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POLST Form

The form below is a Physician Order for Life Sustaining Treatment. It is based upon the form used in Oregon. It has been field tested in Cambridge Minnesota. We are seeking feedback from interested parties. Feedback received by January 15, 2009 will be used to update this form. It will then be reviewed and (hopefully) endorsed by organizations such as the Minnesota Emergency Medical Services Board, the Minnesota Medical Association, Hospice Minnesota, the Minnesota Medical Directors Association and the Minnesota Leadership Council on Aging.

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To comment: click on Comments (below). Unless requested, all comments will be posted for public viewing.

For more information about POLST, see www.polst.org

This site was created by Edward Ratner, MD, Associate Professor, University of Minnesota ratne001@umn.edu

Comments

It is easy to post. Looking forward to your input.

The explanatory statement that a comfort patient should not be transported to a Level 1 trauma facility makes sense in a rural community, but for statewide use I suggest "For comfort care: Transport to preferred local or nearest hospital, rather than distant tertiary care facility"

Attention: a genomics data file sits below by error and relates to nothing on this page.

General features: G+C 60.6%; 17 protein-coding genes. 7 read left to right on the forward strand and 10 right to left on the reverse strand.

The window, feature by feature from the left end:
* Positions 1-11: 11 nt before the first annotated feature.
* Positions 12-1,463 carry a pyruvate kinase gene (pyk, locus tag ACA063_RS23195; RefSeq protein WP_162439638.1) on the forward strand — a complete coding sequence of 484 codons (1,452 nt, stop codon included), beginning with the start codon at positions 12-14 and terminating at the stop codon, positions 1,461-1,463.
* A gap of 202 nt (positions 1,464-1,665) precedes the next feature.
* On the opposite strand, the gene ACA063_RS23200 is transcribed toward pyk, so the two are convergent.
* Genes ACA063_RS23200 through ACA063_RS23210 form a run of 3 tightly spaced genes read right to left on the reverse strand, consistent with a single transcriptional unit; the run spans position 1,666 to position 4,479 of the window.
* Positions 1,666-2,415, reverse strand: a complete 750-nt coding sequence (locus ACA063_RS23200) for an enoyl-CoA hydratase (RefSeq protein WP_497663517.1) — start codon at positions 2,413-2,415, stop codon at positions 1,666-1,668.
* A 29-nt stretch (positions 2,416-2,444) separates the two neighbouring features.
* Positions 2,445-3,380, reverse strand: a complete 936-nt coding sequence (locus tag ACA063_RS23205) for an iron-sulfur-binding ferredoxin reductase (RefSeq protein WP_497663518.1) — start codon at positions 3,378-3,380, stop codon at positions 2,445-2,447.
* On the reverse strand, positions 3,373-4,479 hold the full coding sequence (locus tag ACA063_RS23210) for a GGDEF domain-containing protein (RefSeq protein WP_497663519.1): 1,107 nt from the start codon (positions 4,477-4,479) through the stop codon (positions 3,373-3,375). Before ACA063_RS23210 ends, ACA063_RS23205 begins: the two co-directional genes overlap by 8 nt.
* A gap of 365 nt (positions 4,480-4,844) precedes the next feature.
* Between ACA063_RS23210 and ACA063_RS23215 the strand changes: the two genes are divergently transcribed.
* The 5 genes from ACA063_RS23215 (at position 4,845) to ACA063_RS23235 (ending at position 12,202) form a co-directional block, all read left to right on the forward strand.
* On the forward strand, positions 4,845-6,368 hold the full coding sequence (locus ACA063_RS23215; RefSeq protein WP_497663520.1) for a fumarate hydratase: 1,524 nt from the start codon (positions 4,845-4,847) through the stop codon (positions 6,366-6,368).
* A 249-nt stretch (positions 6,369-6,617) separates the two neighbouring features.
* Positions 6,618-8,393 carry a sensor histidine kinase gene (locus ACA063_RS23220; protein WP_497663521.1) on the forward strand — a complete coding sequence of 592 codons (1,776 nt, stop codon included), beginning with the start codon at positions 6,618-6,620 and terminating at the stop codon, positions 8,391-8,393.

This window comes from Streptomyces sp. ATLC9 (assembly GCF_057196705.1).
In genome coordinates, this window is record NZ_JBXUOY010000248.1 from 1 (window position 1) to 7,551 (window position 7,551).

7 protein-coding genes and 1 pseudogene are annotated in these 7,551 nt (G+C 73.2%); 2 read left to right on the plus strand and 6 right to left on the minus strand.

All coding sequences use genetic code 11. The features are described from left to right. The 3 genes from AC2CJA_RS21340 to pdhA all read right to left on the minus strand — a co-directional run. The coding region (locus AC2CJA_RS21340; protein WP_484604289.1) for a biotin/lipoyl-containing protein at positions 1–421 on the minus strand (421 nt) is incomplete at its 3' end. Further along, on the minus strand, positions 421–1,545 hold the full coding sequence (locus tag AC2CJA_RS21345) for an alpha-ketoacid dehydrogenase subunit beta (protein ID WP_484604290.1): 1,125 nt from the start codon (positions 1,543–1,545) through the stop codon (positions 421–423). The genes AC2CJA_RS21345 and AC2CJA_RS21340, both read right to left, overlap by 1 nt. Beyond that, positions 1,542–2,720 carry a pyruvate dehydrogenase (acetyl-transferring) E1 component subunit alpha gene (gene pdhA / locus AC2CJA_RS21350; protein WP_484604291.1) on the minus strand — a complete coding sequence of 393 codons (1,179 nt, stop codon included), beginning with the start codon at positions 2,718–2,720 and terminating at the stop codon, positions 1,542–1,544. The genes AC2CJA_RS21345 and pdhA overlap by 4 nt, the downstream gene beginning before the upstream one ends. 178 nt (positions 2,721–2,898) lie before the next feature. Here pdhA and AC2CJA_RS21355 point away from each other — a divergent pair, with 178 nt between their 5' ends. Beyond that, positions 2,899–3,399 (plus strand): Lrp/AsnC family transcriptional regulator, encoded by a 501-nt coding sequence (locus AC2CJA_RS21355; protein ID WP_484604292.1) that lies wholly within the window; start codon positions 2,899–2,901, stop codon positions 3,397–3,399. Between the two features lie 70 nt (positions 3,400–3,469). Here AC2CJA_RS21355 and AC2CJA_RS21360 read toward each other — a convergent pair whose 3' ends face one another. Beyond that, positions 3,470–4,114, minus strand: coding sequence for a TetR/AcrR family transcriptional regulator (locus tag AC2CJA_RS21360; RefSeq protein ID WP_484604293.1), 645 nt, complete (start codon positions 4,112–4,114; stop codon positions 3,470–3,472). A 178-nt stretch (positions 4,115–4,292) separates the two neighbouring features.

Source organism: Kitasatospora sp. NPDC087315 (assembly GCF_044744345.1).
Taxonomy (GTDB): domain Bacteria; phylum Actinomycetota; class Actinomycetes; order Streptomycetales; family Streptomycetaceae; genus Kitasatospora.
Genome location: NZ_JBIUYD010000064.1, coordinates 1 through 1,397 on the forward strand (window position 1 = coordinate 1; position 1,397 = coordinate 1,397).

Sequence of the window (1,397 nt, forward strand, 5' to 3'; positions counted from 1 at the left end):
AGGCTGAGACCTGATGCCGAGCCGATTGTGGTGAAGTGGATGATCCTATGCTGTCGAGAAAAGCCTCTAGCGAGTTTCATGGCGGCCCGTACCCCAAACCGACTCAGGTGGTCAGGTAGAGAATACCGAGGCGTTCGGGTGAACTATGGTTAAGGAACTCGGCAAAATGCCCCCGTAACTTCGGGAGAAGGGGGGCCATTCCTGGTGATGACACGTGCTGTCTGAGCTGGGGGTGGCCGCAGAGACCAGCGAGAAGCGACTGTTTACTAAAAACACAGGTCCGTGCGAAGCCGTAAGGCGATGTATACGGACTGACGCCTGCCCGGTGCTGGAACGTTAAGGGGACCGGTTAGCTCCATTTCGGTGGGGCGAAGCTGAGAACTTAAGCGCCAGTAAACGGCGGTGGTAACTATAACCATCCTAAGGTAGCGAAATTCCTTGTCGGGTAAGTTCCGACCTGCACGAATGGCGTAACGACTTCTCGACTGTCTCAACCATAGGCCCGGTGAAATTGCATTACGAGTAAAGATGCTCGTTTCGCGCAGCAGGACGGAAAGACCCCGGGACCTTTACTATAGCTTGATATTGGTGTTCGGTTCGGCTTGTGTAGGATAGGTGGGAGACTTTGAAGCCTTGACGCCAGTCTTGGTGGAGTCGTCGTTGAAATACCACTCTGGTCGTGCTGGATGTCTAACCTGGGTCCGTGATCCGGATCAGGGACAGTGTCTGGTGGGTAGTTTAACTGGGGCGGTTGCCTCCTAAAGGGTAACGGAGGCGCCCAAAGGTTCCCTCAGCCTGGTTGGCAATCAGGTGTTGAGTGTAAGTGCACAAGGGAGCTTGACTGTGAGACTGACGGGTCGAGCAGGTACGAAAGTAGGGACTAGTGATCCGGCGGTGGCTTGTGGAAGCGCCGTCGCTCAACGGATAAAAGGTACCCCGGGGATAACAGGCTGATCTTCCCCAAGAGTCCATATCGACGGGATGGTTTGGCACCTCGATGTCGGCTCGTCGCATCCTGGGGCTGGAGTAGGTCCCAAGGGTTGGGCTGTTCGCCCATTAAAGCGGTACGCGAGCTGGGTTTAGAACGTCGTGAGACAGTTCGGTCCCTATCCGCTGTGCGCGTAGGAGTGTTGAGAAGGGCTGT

I am pretty familiar with Polst but have not used it in our practice. We write our own advance care plans as individualized physician orders after some training in how to do it effectively. My only constructive ideas are; 1. Fracture management could be addressed more actively rather than passively. There are a significant number of late stage patients whom choose non-operative management of fractures including hip fractures and I favor giving that option in a more active fashion. If comfort is not able to be acheived via non-operative efforts, then clearly a new course will be charted. These orders strike me as being most useful at the time of the acute event and may not be very effective for chronic care decisions. Likewise, nobody has a feeding tube urgently placed in their home, nursing home, ALF, or even in the ER. Feeding tubes are chronic care decisions so the section on artificial nutrition and hydration should be limited to real life rescue therapies like IV hydration and blood products. Over all though, it is a step in the right direction. Thanks Ed. Nick Schneeman MD

Hospice Minnesota Board of Directors strongly support the use of the POLST form in Minnesota and will assist in achieving that goal.

Minnesota's Area Agencies on Agign look forward to receiving information about POLST as related to our work with older persons and family caregivers via the Senior LinkAge Line.